Minsk: Early voting began in the former Soviet state of Belarus on Sunday for a parliamentary election being boycotted by the two main opposition parties.
Polling opened at 8:00 am in the country of 9.5 million people and would continue until 8:00 pm, supplemented by Soviet-style state-organised fairs and music concerts throughout the capital.
The political rivals of incumbent President Alexander Lukashenko have appealed to the voters to boycott the elections and advised them to pick mushrooms or cook beetroot soup.
The vote comes two years after President Lukashenko won a landslide Presidential Election.
Since then, Belarus authorities have brutally suppressed the opposition.
President Lukashenko is often referred to as Europe`s last dictator and has ruled Belarus since 1994.
The two strongest opposition parties - United Civic and the BPF - pulled out of the race about a week ago.
The Belarusian opposition withdrew its candidates from today’s parliamentary election, complaining about the holding of political prisoners and the opportunities for election fraud.
Eleven political prisoners are currently in jail and Amnesty International says authorities have also detained other opposition activists ahead of the election.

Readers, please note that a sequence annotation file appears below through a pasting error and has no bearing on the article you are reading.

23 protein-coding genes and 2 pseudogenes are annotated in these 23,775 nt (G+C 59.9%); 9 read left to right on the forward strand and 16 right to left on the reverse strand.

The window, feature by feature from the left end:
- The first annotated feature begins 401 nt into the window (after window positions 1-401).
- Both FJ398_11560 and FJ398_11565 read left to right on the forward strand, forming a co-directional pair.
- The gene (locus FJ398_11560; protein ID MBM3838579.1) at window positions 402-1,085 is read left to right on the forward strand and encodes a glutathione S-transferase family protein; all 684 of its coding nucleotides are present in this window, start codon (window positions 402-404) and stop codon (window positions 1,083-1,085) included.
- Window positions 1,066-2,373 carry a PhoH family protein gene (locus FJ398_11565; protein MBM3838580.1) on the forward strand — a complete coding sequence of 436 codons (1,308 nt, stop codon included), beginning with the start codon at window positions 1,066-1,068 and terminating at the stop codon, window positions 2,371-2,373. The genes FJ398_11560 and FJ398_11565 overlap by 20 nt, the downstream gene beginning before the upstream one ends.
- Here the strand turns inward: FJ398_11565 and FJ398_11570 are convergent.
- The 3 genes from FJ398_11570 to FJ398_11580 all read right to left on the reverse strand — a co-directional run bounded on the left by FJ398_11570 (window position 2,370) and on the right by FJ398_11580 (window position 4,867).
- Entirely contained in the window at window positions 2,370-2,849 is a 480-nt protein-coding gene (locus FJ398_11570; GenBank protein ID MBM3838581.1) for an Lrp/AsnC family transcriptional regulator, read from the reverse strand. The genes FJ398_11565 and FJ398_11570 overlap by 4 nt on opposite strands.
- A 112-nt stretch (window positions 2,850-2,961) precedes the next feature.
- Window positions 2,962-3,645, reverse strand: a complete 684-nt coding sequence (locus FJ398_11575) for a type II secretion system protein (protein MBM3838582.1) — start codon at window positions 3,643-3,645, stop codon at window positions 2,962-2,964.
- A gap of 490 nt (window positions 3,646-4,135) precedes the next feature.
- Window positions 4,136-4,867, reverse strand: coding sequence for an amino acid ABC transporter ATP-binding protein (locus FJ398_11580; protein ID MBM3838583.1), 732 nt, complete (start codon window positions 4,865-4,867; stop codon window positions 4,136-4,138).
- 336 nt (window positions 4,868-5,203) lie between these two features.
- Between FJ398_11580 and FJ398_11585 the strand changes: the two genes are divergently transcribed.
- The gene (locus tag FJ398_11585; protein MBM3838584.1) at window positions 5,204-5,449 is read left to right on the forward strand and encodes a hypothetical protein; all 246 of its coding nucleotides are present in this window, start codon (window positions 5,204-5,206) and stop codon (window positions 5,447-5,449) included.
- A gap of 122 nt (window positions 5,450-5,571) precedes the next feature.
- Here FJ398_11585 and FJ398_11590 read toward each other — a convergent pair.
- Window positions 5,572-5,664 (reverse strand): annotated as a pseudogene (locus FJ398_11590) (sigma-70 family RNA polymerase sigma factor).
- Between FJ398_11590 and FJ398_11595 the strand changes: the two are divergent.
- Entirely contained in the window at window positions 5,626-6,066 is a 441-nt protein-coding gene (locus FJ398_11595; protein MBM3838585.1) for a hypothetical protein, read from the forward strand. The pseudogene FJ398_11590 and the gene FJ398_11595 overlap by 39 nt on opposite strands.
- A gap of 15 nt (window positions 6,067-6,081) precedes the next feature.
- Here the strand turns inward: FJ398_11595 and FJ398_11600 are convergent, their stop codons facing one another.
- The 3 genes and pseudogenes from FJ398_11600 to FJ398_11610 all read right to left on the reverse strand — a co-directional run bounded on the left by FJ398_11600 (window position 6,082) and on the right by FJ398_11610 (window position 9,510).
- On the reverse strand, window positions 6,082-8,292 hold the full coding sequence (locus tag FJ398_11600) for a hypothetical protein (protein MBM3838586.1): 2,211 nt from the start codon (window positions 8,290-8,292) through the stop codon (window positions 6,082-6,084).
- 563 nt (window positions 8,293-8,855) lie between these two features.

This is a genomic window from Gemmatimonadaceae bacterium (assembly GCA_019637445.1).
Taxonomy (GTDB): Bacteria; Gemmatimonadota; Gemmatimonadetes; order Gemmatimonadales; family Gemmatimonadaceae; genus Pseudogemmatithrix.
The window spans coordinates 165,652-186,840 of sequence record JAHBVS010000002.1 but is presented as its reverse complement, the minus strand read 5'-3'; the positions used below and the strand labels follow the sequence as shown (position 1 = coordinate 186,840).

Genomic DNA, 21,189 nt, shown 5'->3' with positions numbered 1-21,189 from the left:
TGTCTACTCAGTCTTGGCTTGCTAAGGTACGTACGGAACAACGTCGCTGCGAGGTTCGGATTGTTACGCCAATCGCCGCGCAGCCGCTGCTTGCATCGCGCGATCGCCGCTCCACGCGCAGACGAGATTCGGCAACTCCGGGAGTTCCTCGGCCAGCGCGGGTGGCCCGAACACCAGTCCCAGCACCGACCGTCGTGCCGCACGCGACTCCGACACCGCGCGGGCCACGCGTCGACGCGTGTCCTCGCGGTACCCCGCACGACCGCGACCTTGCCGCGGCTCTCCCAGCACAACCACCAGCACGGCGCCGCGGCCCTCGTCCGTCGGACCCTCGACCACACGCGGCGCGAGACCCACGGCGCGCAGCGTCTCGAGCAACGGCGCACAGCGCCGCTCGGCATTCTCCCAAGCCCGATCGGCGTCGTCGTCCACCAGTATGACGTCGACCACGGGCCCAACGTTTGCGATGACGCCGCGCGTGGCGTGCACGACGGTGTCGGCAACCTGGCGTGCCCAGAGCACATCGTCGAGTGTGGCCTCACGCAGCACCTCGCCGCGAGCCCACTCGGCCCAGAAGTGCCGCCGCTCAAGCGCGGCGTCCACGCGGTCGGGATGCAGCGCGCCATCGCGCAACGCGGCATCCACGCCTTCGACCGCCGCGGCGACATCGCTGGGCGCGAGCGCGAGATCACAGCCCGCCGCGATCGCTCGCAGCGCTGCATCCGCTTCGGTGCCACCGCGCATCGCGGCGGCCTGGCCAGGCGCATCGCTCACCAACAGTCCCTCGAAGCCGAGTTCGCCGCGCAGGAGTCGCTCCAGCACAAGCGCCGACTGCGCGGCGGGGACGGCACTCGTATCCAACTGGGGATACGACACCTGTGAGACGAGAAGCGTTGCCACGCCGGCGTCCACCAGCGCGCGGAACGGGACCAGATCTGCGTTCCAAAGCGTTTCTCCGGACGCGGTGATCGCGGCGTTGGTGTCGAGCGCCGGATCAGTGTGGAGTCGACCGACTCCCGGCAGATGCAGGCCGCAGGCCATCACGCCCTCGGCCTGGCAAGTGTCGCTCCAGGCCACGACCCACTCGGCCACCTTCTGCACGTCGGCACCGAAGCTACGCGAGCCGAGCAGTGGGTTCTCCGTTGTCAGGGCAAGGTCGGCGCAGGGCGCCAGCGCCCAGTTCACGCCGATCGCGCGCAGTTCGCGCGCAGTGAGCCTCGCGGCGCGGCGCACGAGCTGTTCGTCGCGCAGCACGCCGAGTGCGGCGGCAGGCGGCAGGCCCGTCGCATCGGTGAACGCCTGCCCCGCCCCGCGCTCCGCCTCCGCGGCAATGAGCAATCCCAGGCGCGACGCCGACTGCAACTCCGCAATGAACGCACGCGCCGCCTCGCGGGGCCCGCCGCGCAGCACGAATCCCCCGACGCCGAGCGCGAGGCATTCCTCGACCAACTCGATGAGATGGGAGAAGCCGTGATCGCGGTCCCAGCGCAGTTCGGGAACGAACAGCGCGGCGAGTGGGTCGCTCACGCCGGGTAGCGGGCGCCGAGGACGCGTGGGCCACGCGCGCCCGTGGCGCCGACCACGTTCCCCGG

The country`s election commission also later confirmed that the United Civic Party and the Belarusian National Front have removed the names of their candidates.
The two parties` withdrawal leaves only a handful of opposition candidates on the list of 299 candidates. Western observers have decried all recent elections in Belarus as undemocratic. The Parliament is dominated by President Alexander Lukashenko`s loyalists who normally run as unaffiliated candidates.
Lukashenko`s landslide at the 2010 vote was met with a massive protest in central Minsk which authorities brutally suppressed. Runner-up Andrei Sannikov along with other candidates and activists was charged with organizing mass disturbances and spent nearly two years in jail.
The opposition was hoping to use this election campaign to gain visibility and reach out to voters. But 33 out of 35 candidates of the Civic Party were barred from television, while the state-owned press would not publish their election programs.
With Agency Inputs